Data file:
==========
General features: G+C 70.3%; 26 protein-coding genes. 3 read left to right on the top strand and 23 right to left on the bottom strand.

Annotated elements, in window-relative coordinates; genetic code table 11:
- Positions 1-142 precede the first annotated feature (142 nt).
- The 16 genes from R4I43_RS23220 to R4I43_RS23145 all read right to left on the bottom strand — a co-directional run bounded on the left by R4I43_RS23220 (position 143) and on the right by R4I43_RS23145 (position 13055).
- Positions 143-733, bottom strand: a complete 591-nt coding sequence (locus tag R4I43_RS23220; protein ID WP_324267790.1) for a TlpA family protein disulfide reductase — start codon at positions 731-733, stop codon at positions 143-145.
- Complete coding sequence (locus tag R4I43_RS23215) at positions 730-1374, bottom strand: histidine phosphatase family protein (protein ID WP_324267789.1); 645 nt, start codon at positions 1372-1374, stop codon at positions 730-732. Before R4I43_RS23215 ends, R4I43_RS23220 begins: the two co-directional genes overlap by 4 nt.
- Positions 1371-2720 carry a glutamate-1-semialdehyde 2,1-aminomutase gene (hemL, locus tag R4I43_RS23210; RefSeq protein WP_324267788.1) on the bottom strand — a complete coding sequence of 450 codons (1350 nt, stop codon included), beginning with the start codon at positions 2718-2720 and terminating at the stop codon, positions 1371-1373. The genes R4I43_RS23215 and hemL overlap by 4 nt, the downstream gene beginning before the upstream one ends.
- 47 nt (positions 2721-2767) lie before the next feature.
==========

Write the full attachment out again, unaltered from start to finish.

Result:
General features: G+C 70.3%; 26 protein-coding genes. 3 read left to right on the top strand and 23 right to left on the bottom strand.

Annotated elements, in window-relative coordinates; genetic code table 11:
- Positions 1-142 precede the first annotated feature (142 nt).
- The 16 genes from R4I43_RS23220 to R4I43_RS23145 all read right to left on the bottom strand — a co-directional run bounded on the left by R4I43_RS23220 (position 143) and on the right by R4I43_RS23145 (position 13055).
- Positions 143-733, bottom strand: a complete 591-nt coding sequence (locus tag R4I43_RS23220; protein ID WP_324267790.1) for a TlpA family protein disulfide reductase — start codon at positions 731-733, stop codon at positions 143-145.
- Complete coding sequence (locus tag R4I43_RS23215) at positions 730-1374, bottom strand: histidine phosphatase family protein (protein ID WP_324267789.1); 645 nt, start codon at positions 1372-1374, stop codon at positions 730-732. Before R4I43_RS23215 ends, R4I43_RS23220 begins: the two co-directional genes overlap by 4 nt.
- Positions 1371-2720 carry a glutamate-1-semialdehyde 2,1-aminomutase gene (hemL, locus tag R4I43_RS23210; RefSeq protein WP_324267788.1) on the bottom strand — a complete coding sequence of 450 codons (1350 nt, stop codon included), beginning with the start codon at positions 2718-2720 and terminating at the stop codon, positions 1371-1373. The genes R4I43_RS23215 and hemL overlap by 4 nt, the downstream gene beginning before the upstream one ends.
- 47 nt (positions 2721-2767) lie before the next feature.